More conversations with Chinese medical students.
[My wife, my daughter, and I had eaten at a vegetarian restaurant recommended by the students I'm working with. The students asked me about my dietary habits, and why I wanted to eat at such a restaurant. This conversation, like all others we've been having, is a linguistic smashup between my wretched beginner's Mandarin and their serviceable, though distinctively Chinese, variety of English. Also agreed upon in this conversation: Americans are friendly though their president is incompetent.]
Students' Q: How long have you been a vegetarian?
A: I'm not. I'm kosher.
[Here follows my basic explanation, with much pointing at dictionary entries. The Oxford English-Chinese dictionary's entry for "kosher" means nothing, apparently, to these educated, native speakers of the target language.]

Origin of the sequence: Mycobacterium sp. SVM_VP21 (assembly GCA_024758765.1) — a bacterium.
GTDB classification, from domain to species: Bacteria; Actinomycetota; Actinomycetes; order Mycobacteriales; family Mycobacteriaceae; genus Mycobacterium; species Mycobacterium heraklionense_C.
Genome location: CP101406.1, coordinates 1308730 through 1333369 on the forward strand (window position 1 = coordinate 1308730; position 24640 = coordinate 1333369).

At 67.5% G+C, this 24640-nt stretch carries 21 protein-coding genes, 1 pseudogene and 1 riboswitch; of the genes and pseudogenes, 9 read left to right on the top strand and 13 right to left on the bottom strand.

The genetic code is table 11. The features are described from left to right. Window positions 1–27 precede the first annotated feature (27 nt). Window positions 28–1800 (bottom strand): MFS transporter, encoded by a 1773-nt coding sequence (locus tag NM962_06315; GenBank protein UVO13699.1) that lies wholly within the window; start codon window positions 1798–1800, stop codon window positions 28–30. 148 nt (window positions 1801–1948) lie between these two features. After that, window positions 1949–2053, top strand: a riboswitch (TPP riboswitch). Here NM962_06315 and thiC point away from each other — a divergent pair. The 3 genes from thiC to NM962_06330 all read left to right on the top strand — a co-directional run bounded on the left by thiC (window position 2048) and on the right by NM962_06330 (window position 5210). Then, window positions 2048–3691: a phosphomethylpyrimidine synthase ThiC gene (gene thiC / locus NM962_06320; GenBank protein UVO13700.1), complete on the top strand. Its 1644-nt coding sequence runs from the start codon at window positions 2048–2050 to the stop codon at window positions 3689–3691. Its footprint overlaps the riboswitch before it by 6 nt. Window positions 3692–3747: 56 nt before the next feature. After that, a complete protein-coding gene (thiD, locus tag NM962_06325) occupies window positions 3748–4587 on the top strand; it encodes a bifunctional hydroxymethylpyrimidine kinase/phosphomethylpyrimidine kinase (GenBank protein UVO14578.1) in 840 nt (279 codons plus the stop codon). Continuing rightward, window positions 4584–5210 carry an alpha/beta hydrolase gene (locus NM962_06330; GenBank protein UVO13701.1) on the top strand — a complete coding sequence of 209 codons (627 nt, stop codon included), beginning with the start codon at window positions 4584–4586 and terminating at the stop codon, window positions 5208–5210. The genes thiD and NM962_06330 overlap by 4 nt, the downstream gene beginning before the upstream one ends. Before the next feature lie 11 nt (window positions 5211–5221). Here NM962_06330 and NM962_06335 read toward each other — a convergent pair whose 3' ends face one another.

Q: You don't eat shrimp? Or oysters?
Q: What a pity! They are so tasty!
Q: Wait! Fish are also living, but you eat them?
A: It's in the Bible.
Q: Oh, the Bible. [This with the same tone that one might say: "Oh, the Articles of Confederation."] We're Buddhist! We eat anything!
A: If you like, you can look up 'kosher" on the Internet. If you care.
Q: We don't care.